However, some of the shooters that tried the gun still found it too stiff. Every right-handed shooter moved to the finger safety on the right side. The one left-handed shooter who had a go with the ACE stuck with the thumb safety, but had to shift his grip to flip it with his index finger.
I don’t think there’s any other rifle I’ve reviewed that I’ve put more rounds through than this gun. I spent my obligatory 500 rounds through for reliability and accuracy testing. Then I took it to the annual Dead Goose Society shoot down in Goliad, Texas, and let some real AK pros get their hands on it.
All in all, shooters fired well over 1k rounds through this gun with no malfunctions of any kind, with all kinds of ammunition, save one issue with one magazine. The gun fed well with all Magpul magazines, as well as the one Bakelite magazine I own. It wouldn’t function with one of my waffle style steel magazine (which functioned just fine in three other AK-47s, including two stamped receivers and one milled receiver).
The Galil consistently dropped the magazine after the first round fired with that particular steel waffle style mag. It functioned just fine, though, with another similar style magazine. And it ran flawlessly in every other way over a month’s worth of shooting, by many different shooters. I shot surplus steel cased ammo, both FMJs and hollow points, as well as brass cased hand loads with both 123 grain and 150 grain bullets. All smooth as silk.
Like many rifles chambered in 7.62X39, accuracy testing for this rifle was a multiple part process. The Galil ACE sports the best stock iron sights I’ve seen on a modern battle rifle, and that’s down to the front sight. It is a thin, tapered iron sight with a tritium insert. That means the sight can be quite thin, aiding in accuracy, while still bright during day and night firing.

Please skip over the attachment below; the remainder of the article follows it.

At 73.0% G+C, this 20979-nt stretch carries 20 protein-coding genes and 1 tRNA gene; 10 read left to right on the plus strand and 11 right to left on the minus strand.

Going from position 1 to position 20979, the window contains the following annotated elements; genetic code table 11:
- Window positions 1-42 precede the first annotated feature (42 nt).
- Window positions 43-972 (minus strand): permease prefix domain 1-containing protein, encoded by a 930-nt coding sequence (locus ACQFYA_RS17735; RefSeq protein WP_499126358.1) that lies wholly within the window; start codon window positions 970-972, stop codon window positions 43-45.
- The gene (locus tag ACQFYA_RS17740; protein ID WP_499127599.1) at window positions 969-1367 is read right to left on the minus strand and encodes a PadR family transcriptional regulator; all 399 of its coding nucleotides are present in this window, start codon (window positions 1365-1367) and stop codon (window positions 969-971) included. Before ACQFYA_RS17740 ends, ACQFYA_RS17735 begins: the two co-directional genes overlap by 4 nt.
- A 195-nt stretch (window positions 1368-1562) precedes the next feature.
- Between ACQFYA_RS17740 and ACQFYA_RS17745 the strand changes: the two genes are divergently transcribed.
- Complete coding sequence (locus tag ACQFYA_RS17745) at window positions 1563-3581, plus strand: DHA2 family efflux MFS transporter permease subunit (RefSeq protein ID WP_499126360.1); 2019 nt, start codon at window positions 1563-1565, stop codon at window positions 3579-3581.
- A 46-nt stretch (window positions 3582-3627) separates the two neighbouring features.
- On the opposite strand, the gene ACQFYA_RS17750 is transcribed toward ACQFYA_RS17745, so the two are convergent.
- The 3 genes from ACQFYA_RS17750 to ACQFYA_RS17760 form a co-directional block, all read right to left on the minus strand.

Using the iron sights, and surplus Red Army Standard and Wolf FMJ ammunition, I was getting consistent three-inch groups at 100 yards, firing off sand bags for five-round groups. Not horrible, but not great either.
Switching to hand loads, I dropped a full inch off those results, proving that much of the bemoaned lack of accuracy of the 7.62 round lies with the manufacture of the ammunition, not the cartridge itself.
As there’s a full rail on top of the ACE’s dust cover, the rear sight is also a few inches farther back than the traditional AK, giving a longer sight radius. Bonus! It also enables a magnified optic.
Using a 4X scope and the 123 grain Hornady SST hand load, I shot consistent five-round groups just at over one inch. That’s better than any of my issued M4s ever shot, and a significant improvement over most AK-47s. It should also be noted that, even though there is a rail mounted on it, the dust cover isn’t suitable for a truly precision mount. It’s always going to wobble just a bit, at least in comparison to a drilled and tapped receiver mount.
The Galil ACE is a practical, comfortable, reliable, robust rifle with an excellent sighting system, capable of remarkable accuracy. If not for the rifle’s stiff controls and wobbly hand guard, the ACE would be a five-star firearm. As it is, it’s worth every penny of its premium price.
Specifications: IWI Galil ACE 32
Action: Gas piston semi-auto
Caliber: 7.62×39 mm
Barrel: 16” cold-hammer-forged, chrome lined, 1:9.5 r groove twist
Receiver: Milled upper block with polymer lower
Hand Guard: Tri-Rail with removable covers
Shoulder Stock: Side Folding Adjustable
Pistol Grip: Integral polymer with storage compartments
Front Sight: Elevation adjustable tritium night sight post
Rear Sight: Windage adjustable aperture
Overall Length: 38” (stock extended)
Empty Weight: 8.3 lbs
MSRP: $2,099 (found easily online for $1,709)
*rifle ships with one thirty round Magpul MPAG
Ratings (out of five stars):
Accuracy * * * *
For a semi-auto battle rifle, 1.25 MOA groups are great. Of course, ammunition choice makes a huge difference. The ACE proves the old adage that half the accuracy is in your round.
Reliability * * * * *
There was a consistent malfunction with one particular magazine that I couldn’t reproduce with similar mags. Considering the number of shooters and the number of rounds that went through this rifle, I’m perfectly comfortable taking the gun anywhere and trusting it with my life.
Customization * * * *
You can add optics to the top rail, as well as lights, aiming and signal devices to the sides, and a bipod to the bottom. It’s not in the same league as an AR as far as customization options, but for an AK, it’s great.
Overall * * * *
An exceptionally reliable, accurate, and comfortable shooting rifle. The wobbly hand guard gives an otherwise solid gun a cheap feel, and the controls are too stiff even after quite a bit of use. But if I needed a rifle in an extremely sandy or muddy environment, it would be very hard to beat the Galil ACE.